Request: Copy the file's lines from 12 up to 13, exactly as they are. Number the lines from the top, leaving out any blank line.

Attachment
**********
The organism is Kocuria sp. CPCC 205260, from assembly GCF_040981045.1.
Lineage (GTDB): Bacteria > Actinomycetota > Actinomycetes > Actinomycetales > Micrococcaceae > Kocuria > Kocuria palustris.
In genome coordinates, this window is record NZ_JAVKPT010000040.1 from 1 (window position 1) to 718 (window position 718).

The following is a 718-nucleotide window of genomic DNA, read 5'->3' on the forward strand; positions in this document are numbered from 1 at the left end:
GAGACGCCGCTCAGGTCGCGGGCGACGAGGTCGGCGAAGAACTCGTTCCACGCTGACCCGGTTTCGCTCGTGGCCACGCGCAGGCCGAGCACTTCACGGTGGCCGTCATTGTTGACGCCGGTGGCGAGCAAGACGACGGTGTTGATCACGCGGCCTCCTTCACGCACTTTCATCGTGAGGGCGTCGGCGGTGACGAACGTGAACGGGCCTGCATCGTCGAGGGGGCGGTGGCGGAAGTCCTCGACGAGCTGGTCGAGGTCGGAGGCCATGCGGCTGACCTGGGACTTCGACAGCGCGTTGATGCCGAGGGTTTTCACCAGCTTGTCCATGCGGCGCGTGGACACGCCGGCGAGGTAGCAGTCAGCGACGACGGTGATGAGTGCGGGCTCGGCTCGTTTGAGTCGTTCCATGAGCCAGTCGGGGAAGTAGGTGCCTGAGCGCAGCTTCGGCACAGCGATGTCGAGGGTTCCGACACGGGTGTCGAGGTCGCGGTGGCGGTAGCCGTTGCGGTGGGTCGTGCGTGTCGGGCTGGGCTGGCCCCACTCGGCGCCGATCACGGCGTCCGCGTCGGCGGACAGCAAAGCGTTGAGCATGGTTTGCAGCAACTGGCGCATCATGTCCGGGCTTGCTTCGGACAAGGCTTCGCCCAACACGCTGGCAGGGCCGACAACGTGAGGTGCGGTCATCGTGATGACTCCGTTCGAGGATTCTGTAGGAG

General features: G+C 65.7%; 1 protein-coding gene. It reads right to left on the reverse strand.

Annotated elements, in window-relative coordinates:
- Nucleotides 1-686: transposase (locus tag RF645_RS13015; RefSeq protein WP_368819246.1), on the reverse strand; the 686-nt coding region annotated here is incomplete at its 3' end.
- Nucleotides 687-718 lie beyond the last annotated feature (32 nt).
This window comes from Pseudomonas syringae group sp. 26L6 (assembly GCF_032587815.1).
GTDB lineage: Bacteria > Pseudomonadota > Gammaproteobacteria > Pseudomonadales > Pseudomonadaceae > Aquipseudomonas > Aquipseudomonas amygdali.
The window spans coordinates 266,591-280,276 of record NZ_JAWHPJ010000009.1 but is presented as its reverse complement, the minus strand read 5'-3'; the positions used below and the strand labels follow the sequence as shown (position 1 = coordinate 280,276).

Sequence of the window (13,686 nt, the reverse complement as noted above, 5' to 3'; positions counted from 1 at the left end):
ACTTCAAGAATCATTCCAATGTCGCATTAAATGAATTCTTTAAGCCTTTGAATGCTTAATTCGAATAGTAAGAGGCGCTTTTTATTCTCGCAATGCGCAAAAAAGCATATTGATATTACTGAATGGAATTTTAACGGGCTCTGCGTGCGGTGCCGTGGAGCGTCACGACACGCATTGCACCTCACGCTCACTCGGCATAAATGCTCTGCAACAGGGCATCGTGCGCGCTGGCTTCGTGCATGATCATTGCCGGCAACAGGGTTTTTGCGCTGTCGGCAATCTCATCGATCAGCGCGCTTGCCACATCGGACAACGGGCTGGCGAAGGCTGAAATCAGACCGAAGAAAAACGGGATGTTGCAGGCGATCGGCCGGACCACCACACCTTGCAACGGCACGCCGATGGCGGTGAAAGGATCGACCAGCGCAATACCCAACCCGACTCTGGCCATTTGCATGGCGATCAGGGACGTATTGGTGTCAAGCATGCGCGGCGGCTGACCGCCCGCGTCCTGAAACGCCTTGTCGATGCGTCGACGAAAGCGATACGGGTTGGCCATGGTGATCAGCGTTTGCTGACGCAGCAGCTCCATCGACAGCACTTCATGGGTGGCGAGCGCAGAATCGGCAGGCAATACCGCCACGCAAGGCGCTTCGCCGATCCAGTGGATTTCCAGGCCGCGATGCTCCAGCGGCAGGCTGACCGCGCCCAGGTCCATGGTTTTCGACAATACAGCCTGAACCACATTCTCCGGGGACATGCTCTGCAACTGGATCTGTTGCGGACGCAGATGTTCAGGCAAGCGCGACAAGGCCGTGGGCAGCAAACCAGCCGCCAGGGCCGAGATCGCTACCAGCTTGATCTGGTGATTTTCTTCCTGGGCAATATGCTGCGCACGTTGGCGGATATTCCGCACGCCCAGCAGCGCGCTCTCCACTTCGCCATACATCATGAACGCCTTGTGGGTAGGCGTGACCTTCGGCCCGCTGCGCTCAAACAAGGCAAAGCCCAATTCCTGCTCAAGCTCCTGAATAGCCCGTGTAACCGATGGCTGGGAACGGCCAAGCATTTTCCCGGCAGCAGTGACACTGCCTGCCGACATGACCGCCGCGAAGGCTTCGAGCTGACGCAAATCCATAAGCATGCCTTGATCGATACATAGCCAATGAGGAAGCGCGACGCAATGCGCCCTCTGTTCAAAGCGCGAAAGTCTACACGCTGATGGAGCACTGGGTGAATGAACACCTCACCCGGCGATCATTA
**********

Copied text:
The window spans coordinates 266,591-280,276 of record NZ_JAWHPJ010000009.1 but is presented as its reverse complement, the minus strand read 5'-3'; the positions used below and the strand labels follow the sequence as shown (position 1 = coordinate 280,276).

Sequence of the window (13,686 nt, the reverse complement as noted above, 5' to 3'; positions counted from 1 at the left end):